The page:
This is the difference between mindful eating and intuitive eating

Though these two food philosophies have many similarities, they also come with distinct differences in purpose and practice.

First, there was mindful eating, which extended the concept of mindfulness to our plates for healthier choices. But just when we thought we’d gotten the core tenets of this eating pattern down, another dietary approach with a similar name has come along: Intuitive Eating.

If you’ve heard these two terms and are feeling a bit confused about whether they can be used interchangeably (or whether one is somehow an extension of the other), you’re not alone. As a nutritionist myself, I initially assumed that “Intuitive Eating” was simply the new lingo all the cool kids were using to talk about mindful eating. As it happens, however, though these two food philosophies have many similarities, they also come with distinct differences in purpose and practice.

A bit of background

Before we delve into the contrasts between mindful eating and Intuitive Eating, let’s take a look at the history. As you’re likely aware, the mindfulness movement, so popular lately in meditation and therapy, is not a new phenomenon. The idea of anchoring attention in the present stretches thousands of years back into Zen Buddhist history. So although mindfulness, as applied to the food we eat (and how we eat it), has been promoted by a handful of prominent academics — such as Jon Kabat-Zinn at the University of Massachusetts and Brian Wansink at Cornell — no single individual can really take credit for it. (Still, for the sake of a timeline, many people view the publication of Wansink’s book Mindless Eating ($25) in 2006 as the starting point for increased awareness of the concept.)

Unlike these rather nebulous origins, Intuitive Eating has a much more structured background. It’s a trademarked program developed by two registered dietitians, Evelyn Tribole and Elyse Resch. In an effort to help their clients establish healthy relationships with food, Tribole and Resch outlined a 10-principle philosophy in their 1995 book Intuitive Eating: A Revolutionary Program That Works ($18). Twenty-three years later, the program has grown into its own empire of books and workshops. Dietitians and other health professionals may now receive training to become certified Intuitive Eating counselors.

The differences between mindful eating and Intuitive Eating don’t end with their backstory. Though both may yield the same end results (like achieving healthy weight or enjoying food more), they do so via distinct paths.

What is mindful eating?

Mindful eating, as its name implies, aims to engage and focus the mind. Dining mindfully might mean, for example, eliminating distractions like TV or your phone in order to concentrate on food as its own event. “By choosing mindful eating, you are choosing to enjoy your meal in a calm and comfortable place,” says Phoenix, AZ-based registered dietitian nutritionist Yaffi Lvova. “You forego distraction to focus on the complete sensory experience of the food: the taste, texture, temperature, smell, and your natural biological reactions to it.”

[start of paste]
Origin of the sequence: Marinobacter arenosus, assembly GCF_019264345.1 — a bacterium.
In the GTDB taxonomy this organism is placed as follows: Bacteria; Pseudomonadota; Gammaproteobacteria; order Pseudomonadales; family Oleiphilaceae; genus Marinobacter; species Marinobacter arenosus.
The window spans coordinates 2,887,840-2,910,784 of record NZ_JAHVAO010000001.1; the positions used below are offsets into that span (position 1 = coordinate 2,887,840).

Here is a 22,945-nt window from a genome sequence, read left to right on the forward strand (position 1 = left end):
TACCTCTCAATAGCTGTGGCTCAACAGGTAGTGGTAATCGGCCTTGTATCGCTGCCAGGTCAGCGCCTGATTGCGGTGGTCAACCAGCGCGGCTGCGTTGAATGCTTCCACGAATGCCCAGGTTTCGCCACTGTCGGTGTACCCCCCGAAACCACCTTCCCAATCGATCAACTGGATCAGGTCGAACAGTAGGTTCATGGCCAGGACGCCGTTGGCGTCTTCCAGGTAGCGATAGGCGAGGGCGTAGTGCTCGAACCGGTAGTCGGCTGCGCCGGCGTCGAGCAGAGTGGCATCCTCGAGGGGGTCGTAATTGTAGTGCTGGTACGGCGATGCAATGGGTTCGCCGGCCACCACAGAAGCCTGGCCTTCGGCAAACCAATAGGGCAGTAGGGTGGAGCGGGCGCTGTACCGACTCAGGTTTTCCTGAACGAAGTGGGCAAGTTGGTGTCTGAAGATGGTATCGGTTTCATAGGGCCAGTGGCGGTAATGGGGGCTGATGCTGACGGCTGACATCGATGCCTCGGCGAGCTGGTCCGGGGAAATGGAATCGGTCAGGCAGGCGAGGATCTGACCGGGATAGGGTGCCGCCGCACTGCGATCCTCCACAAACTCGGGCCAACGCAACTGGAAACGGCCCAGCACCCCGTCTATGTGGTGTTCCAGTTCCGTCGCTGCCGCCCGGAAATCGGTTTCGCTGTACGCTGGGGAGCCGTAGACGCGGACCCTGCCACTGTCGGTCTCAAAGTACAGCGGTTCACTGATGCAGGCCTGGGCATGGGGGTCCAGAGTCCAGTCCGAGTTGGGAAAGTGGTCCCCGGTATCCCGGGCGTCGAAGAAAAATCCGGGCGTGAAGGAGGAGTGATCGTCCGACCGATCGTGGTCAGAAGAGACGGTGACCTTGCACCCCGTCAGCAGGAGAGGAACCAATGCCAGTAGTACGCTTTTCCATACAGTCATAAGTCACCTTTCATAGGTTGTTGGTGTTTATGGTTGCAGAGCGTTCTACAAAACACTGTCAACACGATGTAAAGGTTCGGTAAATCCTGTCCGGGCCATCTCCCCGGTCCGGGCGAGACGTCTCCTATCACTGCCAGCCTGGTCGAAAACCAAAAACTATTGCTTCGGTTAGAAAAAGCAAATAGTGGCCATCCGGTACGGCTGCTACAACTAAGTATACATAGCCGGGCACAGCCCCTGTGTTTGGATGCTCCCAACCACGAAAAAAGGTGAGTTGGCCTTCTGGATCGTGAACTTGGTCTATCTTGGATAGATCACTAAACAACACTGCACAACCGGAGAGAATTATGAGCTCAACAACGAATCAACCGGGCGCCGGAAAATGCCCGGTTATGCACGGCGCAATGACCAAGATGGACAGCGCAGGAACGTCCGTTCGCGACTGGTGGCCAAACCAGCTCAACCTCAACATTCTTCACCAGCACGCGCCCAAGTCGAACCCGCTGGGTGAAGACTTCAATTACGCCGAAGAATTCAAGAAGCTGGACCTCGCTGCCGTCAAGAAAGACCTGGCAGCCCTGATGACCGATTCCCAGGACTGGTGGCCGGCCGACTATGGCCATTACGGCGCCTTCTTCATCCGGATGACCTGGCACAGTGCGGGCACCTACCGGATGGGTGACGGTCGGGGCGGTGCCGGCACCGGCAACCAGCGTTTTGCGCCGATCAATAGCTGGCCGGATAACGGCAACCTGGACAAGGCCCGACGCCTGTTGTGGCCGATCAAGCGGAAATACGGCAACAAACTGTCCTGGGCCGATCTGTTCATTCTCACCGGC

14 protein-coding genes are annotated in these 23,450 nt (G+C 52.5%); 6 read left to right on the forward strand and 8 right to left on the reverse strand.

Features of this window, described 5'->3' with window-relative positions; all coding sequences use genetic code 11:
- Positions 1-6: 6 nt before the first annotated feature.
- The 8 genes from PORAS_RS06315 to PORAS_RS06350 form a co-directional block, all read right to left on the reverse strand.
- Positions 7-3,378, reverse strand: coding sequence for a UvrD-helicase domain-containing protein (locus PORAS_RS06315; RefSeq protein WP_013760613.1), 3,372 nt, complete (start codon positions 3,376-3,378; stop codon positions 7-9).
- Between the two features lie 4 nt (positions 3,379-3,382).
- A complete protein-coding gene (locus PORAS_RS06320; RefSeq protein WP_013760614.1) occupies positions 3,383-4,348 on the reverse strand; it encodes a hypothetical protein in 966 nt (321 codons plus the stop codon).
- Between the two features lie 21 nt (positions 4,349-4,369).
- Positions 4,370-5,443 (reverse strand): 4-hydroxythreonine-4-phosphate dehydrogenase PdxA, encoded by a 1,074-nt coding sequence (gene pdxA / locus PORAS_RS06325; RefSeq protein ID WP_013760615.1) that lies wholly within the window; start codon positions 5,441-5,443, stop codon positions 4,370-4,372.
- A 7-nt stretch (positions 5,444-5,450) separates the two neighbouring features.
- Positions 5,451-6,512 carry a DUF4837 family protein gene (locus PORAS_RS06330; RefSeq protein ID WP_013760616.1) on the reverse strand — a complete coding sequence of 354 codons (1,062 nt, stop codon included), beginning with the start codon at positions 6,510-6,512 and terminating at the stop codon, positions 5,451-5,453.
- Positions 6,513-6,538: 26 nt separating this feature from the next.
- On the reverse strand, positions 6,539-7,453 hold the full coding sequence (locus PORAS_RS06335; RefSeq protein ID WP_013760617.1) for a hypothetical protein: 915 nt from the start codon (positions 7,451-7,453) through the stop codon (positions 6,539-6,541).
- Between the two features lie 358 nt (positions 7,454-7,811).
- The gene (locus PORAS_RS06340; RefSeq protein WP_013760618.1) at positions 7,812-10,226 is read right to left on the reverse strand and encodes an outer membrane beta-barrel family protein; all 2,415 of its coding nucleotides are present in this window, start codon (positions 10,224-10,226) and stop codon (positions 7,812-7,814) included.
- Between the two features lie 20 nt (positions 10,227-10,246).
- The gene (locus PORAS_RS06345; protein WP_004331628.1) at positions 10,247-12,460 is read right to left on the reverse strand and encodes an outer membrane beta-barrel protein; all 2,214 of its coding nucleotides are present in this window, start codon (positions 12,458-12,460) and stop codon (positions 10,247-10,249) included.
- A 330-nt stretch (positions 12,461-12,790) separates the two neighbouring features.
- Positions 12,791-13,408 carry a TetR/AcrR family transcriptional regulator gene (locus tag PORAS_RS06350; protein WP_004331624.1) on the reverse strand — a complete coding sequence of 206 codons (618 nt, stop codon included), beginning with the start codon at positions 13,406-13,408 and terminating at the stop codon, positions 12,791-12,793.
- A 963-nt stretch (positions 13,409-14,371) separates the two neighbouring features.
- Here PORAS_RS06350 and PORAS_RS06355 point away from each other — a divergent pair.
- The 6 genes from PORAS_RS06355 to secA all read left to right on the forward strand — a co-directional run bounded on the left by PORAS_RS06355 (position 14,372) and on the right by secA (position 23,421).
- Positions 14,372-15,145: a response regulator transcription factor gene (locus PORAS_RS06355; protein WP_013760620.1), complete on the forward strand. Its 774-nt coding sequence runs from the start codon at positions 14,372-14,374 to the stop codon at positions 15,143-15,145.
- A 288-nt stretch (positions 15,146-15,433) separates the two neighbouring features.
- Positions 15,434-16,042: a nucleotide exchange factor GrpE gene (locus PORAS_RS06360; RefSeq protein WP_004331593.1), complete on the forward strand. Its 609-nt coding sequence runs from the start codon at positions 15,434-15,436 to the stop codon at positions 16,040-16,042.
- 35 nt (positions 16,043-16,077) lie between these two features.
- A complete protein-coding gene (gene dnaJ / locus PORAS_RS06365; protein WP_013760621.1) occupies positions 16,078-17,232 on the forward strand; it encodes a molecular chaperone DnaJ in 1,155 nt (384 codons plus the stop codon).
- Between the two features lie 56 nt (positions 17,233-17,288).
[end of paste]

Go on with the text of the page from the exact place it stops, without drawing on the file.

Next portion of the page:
A mindful attitude toward eating can take on other forms as well. Savoring is a mainstay of the mindful experience of food. Taking time to enjoy something delicious tends to make it even more satisfying — often leading to consuming less of it. Mindful eating also emphasizes paying attention to the body’s cues of hunger and fullness: Eat when you’re hungry. Stop when you’re full. (What could be more logical?) And pausing to give thanks before eating creates mental space for contemplating questions like where your food came from and how it will nourish your body.

Okay, so what is intuitive eating?

If mindful eating focuses on the mental experience of food, you might say Intuitive Eating takes this one step further, from the mental to the emotional — and beyond. To varying degrees, eating is an act loaded with emotion, both positive and negative. For some, this can lead to eating disorders or unhealthy relationships to food. Certain foods become virtuous, others villainous. In consuming them, we can assign these labels to ourselves as well. Intuitive Eating aims to turn this black-and-white, emotionally-fraught thinking on its head — as reflected in Principles Number One: “Reject the Diet Mentality” and Number Three: “Make Peace With Food.”

Also in contrast to mindful eating (which by definition pertains only to food), Intuitive Eating encompasses far more than diet. With principles like “Exercise — Feel the Difference” and “Honor Your Feelings Without Using Food,” the program attempts to move hyper-vigilance around food choices to a more comprehensive understanding of health. Says Lvova, who encourages Intuitive Eating with her clients, “My clients are searching for true health — the kind reflected in blood results, mood, quality of sleep, and overall life enjoyment.”

This big-picture approach to food and health means that Intuitive Eating is rarely used with weight loss as an end goal. (Alternatively, in pop culture and even in clinical studies, proponents point to mindful eating’s effectiveness as a weight management strategy.) “One of three things will happen when you start to follow IE,” says Lvova. “You’ll lose weight, you’ll gain weight, or you’ll stay the same weight. But you’ll have so much more room in your head and in your life for joy.”

Depending on your goals, either a mindful or intuitive approach to eating may be best for you. With their shared purpose of giving the body what it truly needs, both can lead to better food choices, spot-on portion sizes, and numerous measures of health improvement. Talk to a dietitian for expert guidance on either method.

This article was originally posted on Brit + Co.